In this post I describe how to use the open source library Scrutor by Kristian Hellang to add assembly scanning capabilities to the ASP.NET Core DI container. Scrutor is not a dependency injection (DI) container itself, instead it adds additional capabilities to the built-in container. The library has been going for over 2 years now - see this post for the original announcement and motivation for the library by Kristian.

This post ended up being pretty long, so, for your convenience, a table of contents:

The ASP.NET Core DI container

ASP.NET Core uses dependency injection throughout the core of the framework. Consequently, the framework includes a simple DI container that provides the minimum capabilities required by the framework itself. This container can be found in the Microsoft.Extensions.DependencyInjection NuGet package.

There are also many third-party .NET DI libraries that provide many more capabilities and features. I wrote quite a while back about using StructureMap in ASP.NET Core (though if you're using StructureMap, you should probably take a look at Lamar instead), but there are many containers to choose from, for example:

These containers all provide different features and focuses: attribute-based configuration, convention based registration, property injection, performance… the list goes on.

A common feature is to provide automatic registration of services by scanning the types in the assembly, and looking for those that match a convention. This can greatly reduce the boilerplate configuration required in your Startup.ConfigureServices method.

For example, if your registrations at the moment look like this:

services.AddScoped<IFoo, Foo>();
services.AddScoped<IBar, Bar>();
services.AddScoped<IBaz, Baz>();

then you might be able to simplify your DI configuration using assembly scanning to be more like this:

services.Scan(scan => 
    scan.FromCallingAssembly()                    
        .AddClasses()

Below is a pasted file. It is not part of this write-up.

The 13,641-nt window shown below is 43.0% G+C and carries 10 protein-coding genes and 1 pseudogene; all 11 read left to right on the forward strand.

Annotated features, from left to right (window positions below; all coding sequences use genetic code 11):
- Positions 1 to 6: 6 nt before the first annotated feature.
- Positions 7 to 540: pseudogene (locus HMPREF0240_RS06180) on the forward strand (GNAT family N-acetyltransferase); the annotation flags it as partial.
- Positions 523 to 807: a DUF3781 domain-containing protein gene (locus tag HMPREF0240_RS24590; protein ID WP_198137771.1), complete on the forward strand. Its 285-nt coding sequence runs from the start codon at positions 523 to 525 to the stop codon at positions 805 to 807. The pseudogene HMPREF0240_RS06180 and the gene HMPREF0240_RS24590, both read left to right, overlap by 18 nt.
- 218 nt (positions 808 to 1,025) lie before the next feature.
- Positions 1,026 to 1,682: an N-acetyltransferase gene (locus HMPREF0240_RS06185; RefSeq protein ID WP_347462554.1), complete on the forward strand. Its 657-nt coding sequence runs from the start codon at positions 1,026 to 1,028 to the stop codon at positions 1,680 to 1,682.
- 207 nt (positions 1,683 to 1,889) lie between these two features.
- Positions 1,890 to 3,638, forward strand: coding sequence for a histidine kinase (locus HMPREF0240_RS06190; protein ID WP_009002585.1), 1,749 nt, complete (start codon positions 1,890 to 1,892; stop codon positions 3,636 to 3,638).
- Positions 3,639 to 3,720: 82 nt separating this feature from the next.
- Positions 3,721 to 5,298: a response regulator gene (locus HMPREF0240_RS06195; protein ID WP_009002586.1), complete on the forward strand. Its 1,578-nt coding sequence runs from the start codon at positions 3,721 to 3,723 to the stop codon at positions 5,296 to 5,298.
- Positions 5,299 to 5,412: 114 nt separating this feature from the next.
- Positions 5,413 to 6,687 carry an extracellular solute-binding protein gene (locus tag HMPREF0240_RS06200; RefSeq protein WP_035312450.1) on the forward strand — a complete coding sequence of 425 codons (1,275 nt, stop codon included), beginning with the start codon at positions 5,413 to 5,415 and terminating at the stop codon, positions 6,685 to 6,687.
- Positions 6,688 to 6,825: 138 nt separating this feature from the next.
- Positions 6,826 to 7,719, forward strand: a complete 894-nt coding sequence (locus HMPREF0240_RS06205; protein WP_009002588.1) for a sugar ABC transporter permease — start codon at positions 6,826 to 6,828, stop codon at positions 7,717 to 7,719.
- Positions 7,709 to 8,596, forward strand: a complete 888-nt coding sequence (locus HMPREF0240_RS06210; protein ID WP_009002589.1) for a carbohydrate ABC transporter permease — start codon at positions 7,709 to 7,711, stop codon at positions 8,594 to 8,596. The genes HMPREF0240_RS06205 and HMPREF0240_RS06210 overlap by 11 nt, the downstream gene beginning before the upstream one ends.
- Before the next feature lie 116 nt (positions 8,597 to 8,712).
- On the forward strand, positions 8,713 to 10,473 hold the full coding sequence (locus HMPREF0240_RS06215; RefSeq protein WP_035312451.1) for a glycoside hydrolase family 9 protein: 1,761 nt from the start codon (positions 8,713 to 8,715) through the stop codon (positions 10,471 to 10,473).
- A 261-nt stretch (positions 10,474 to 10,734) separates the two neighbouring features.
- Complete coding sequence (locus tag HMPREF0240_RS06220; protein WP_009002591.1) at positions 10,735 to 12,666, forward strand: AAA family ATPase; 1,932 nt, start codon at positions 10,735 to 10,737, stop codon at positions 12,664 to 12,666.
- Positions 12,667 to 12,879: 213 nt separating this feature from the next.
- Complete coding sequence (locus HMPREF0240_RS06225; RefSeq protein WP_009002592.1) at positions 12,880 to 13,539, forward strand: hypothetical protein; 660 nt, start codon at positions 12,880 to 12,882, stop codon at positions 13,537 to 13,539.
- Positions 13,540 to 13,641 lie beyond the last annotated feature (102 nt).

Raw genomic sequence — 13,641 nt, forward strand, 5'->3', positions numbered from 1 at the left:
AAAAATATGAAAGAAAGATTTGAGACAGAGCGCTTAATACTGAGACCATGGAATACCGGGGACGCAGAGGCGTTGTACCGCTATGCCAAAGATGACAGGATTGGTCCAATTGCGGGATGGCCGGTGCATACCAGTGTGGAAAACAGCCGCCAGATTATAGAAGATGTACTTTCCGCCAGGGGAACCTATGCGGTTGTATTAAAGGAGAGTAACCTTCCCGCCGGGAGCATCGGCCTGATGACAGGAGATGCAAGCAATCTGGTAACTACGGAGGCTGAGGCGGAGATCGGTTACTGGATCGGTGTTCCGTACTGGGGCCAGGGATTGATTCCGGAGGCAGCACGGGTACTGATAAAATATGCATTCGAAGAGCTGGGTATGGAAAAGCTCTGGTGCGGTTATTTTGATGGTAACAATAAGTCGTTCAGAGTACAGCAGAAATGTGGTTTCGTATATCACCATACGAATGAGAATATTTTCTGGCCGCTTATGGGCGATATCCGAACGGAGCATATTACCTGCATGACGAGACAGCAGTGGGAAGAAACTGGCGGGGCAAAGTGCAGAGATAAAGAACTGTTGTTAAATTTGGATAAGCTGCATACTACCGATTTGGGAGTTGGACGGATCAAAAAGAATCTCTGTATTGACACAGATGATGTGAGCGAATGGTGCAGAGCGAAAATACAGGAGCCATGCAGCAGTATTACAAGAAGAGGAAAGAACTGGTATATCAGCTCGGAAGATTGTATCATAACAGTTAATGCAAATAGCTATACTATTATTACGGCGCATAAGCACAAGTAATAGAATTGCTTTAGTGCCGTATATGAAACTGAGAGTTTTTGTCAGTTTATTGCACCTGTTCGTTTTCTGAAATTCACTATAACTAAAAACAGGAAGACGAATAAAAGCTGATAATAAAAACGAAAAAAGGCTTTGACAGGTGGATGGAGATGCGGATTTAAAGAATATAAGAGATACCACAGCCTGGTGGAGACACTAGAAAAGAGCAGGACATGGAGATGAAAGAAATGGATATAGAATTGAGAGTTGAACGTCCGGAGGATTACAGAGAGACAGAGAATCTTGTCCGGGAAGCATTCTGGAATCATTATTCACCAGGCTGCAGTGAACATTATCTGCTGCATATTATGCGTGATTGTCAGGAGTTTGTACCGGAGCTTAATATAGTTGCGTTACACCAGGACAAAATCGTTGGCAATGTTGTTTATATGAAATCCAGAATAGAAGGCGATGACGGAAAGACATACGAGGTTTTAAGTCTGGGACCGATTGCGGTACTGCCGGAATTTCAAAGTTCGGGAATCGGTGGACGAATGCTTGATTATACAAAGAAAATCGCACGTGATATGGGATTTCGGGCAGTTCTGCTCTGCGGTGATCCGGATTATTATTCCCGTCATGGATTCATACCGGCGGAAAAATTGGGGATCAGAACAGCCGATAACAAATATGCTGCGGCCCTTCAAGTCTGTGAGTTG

.AsMatchingInterface());

Scrutor vs third-party DI containers

Scrutor is not a new DI container. Under the hood it uses the built-in ASP.NET Core DI container. This has both pros and cons for you as an app developer:

Pros:

  • It's simple to add to an existing ASP.NET Core application. You can easily add Scrutor to an app that's using the built in container. As the same underlying container is used, you can be confident there won't be any unexpected changes in service resolution.
  • You can use Scrutor with other DI containers. As Scrutor uses the built-in DI container, and as most third-party DI containers provide adapters for working with ASP.NET Core, you could potentially use both Scrutor and another container in a single application. I can't see that being a common scenario, but it might make migrating an app to use a third-party container easier than moving between two different third-party containers.
  • It's very likely to remain supported and working, even if the built-in DI container changes. Hopefully this won't be a concern, but if the ASP.NET Core team make breaking changes to the DI container, Scrutor seems less likely to be affected than third party containers, as it uses the built-in DI container directly, as opposed to providing an alternative container implementation.

Cons:

  • Reduced functionality. As it uses the built-in container, Scrutor will always be limited by the functionality of the built-in container. The built-in container is intentionally kept very simple, and is unlikely to gain significant extra features.